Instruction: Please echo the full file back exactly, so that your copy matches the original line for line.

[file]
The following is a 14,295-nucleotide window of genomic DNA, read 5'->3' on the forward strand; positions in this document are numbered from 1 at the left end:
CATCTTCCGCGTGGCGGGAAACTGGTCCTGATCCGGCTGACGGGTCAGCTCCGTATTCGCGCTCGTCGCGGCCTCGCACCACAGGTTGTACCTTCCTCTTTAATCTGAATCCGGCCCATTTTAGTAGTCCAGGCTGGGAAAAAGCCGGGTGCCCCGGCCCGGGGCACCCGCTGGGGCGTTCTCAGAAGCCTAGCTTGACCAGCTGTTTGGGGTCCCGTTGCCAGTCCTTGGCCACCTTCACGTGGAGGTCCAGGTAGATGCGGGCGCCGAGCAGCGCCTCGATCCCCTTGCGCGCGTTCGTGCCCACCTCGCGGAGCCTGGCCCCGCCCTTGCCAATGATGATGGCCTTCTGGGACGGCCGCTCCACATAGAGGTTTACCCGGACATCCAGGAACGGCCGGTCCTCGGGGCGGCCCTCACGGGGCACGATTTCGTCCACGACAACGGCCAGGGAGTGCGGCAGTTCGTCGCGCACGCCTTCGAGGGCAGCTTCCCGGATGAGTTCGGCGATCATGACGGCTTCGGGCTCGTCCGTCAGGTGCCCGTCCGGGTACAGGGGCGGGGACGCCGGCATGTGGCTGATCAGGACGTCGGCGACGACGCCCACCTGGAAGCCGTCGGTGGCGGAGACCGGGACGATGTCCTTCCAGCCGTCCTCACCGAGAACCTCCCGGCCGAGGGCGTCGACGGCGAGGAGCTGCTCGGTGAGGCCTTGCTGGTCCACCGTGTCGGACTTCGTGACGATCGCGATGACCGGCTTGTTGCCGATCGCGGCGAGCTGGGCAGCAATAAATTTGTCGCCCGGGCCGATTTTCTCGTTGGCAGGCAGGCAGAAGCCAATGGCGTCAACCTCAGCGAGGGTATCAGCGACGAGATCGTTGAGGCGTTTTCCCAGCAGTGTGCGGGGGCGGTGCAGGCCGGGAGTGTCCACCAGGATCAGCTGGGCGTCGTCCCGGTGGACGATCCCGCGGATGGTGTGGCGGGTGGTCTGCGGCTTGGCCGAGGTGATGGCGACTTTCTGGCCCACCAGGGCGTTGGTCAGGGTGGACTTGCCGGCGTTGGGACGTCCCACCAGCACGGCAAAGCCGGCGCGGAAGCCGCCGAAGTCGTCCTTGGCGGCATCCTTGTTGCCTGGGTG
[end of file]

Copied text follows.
The following is a 14,295-nucleotide window of genomic DNA, read 5'->3' on the forward strand; positions in this document are numbered from 1 at the left end:
CATCTTCCGCGTGGCGGGAAACTGGTCCTGATCCGGCTGACGGGTCAGCTCCGTATTCGCGCTCGTCGCGGCCTCGCACCACAGGTTGTACCTTCCTCTTTAATCTGAATCCGGCCCATTTTAGTAGTCCAGGCTGGGAAAAAGCCGGGTGCCCCGGCCCGGGGCACCCGCTGGGGCGTTCTCAGAAGCCTAGCTTGACCAGCTGTTTGGGGTCCCGTTGCCAGTCCTTGGCCACCTTCACGTGGAGGTCCAGGTAGATGCGGGCGCCGAGCAGCGCCTCGATCCCCTTGCGCGCGTTCGTGCCCACCTCGCGGAGCCTGGCCCCGCCCTTGCCAATGATGATGGCCTTCTGGGACGGCCGCTCCACATAGAGGTTTACCCGGACATCCAGGAACGGCCGGTCCTCGGGGCGGCCCTCACGGGGCACGATTTCGTCCACGACAACGGCCAGGGAGTGCGGCAGTTCGTCGCGCACGCCTTCGAGGGCAGCTTCCCGGATGAGTTCGGCGATCATGACGGCTTCGGGCTCGTCCGTCAGGTGCCCGTCCGGGTACAGGGGCGGGGACGCCGGCATGTGGCTGATCAGGACGTCGGCGACGACGCCCACCTGGAAGCCGTCGGTGGCGGAGACCGGGACGATGTCCTTCCAGCCGTCCTCACCGAGAACCTCCCGGCCGAGGGCGTCGACGGCGAGGAGCTGCTCGGTGAGGCCTTGCTGGTCCACCGTGTCGGACTTCGTGACGATCGCGATGACCGGCTTGTTGCCGATCGCGGCGAGCTGGGCAGCAATAAATTTGTCGCCCGGGCCGATTTTCTCGTTGGCAGGCAGGCAGAAGCCAATGGCGTCAACCTCAGCGAGGGTATCAGCGACGAGATCGTTGAGGCGTTTTCCCAGCAGTGTGCGGGGGCGGTGCAGGCCGGGAGTGTCCACCAGGATCAGCTGGGCGTCGTCCCGGTGGACGATCCCGCGGATGGTGTGGCGGGTGGTCTGCGGCTTGGCCGAGGTGATGGCGACTTTCTGGCCCACCAGGGCGTTGGTCAGGGTGGACTTGCCGGCGTTGGGACGTCCCACCAGCACGGCAAAGCCGGCGCGGAAGCCGCCGAAGTCGTCCTTGGCGGCATCCTTGTTGCCTGGGTG